Paul often called himself a slave of Jesus (see Rom. 1:1 for one such example). Unfortunately, thanks to the blot on American history known as slavery, we often have trouble with this concept, which explains why most translations prefer to use words like “servant” or “bond-servant.” Such words a perfectly acceptable. It is unfortunate, however, that none of them quite catch the nuance found in the word the NT writers used. If “slave” brings to mind plantation work, “servant” brings to mind butlers and maids, which is certainly not the picture the Bible intends to paint.
The Greek word for “slave” is doulos. A doulos was one who was in the service of another who was called his master (kurios). There were several words used to describe this relationship, one of them being the word from which we get our word “deacon.” Doulos‘ emphasis, though, is on the slave’s relationship to his master. That relationship is two-fold. First, it is one of absolute dependence, and second, it is one in which even the will under subjugation.
Because of this absolute dependence (even of the will), the Greek world despised slaves. For them, to be human was, essentially, to be free. Thus, to become a slave was to become in some way less than human. This is so true that they did not even consider themselves “slaves” of their gods! Each man was free unto himself. For this reason, the idea of slavery was a completely secular concept. It rarely appears in their religious literature.
The Hebrew concept–in fact, the entire oriental concept–of slavery was similar with one exception. Slavery was still viewed as absolute subjugation to another, both mind and body, but it came to acquire religious significance as well since men were the slaves of their kings (cf. 1 Sam. 17:58). It is only a short step to consider all men servants of the King of Kings (Ps. 27:9, etc.).
Understanding this basic concept helps us more clearly see the importance of Christians as “slaves” of God and Christ. We are absolutely dependent on Him for everything, including our very being. As such, He exercises complete sovereignty over us, which demands that He claims the right even to our wills. Put differently, our singular will should be to do the will of God.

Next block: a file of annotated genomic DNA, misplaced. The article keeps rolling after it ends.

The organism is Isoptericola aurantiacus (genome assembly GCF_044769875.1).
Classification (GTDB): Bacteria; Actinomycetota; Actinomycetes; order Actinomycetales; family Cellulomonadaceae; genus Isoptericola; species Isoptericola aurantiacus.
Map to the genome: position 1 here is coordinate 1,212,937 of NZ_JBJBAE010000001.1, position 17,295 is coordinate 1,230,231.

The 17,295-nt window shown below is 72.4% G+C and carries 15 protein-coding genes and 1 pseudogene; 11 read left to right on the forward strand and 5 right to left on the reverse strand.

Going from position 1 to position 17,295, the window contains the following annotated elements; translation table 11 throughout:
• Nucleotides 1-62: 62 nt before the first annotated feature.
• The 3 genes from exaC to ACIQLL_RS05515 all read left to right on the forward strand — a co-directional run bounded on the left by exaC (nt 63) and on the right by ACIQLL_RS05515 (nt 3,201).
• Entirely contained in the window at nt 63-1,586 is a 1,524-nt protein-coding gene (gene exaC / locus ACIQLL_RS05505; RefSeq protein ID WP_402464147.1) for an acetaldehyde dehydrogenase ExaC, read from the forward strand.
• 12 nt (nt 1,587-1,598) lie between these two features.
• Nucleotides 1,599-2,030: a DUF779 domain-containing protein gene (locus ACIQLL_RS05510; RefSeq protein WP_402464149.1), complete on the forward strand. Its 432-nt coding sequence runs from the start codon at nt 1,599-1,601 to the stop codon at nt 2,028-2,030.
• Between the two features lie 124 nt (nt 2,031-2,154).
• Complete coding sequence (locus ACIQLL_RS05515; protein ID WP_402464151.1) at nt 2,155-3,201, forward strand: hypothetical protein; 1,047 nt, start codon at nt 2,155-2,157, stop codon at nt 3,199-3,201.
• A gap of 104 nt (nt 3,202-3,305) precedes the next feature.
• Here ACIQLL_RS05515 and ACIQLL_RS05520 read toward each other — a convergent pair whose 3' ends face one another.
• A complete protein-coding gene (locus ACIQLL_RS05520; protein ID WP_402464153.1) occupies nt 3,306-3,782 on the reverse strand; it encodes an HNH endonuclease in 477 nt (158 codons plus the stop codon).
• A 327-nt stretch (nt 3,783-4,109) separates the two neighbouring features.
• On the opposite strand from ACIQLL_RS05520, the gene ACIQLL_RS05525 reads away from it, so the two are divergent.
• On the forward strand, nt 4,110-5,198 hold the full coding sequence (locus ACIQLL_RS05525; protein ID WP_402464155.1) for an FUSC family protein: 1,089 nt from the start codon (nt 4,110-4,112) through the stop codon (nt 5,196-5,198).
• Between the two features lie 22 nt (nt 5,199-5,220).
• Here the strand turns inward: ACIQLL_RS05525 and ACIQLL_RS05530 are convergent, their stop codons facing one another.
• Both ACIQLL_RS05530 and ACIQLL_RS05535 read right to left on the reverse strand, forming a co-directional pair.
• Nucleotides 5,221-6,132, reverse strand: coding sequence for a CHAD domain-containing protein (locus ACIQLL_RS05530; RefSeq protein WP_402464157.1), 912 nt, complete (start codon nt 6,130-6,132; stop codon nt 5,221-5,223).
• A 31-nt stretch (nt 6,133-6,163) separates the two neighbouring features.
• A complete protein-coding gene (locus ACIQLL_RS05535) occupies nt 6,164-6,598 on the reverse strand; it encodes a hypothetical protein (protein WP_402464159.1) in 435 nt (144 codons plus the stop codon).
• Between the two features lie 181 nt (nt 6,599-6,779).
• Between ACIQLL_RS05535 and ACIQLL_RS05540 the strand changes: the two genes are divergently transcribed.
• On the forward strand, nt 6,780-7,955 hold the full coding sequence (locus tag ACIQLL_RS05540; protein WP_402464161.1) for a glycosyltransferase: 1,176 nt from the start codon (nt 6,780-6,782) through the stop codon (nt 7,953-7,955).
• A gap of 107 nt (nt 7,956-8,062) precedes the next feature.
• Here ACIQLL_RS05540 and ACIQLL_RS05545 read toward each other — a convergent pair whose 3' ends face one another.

To take one example, Jesus said in Matt. 6:24 that no once could serve (douleuein, from which we get doulos, “to serve”) two masters. The reason is now obvious enough. I cannot be completely dependent on two things. If I am completely dependent on one, I cannot be partially dependent on another. Further, if both demand complete obedience of my will, then when their wills conflict, I must choose one of the two, in which case, I am no longer the doulos of one. As Jesus says, I will love one and hate the other. In this, we see the full nature of God’s call. If we are His slaves, then any degree of self-dependence is sin in that it denies God’s claim over us.
In a culture committed to radical individualism such as our own, such a message is offensive. It was in Paul’s day, too. That is why he pointed out that no one is really free. If we are not God’s slaves, then we are slaves to sin (Rom. 6:16). Satan’s lie in the garden was far deeper than Eve could have ever understood. Yes, she became like God in that she knew good and evil, but only God serves no one. When they fell into sin, they simply stopped serving a loving master and began serving a cruel one. The same choice applies to each and every person today, especially Christians. Who will you serve? Whose doulos will you be?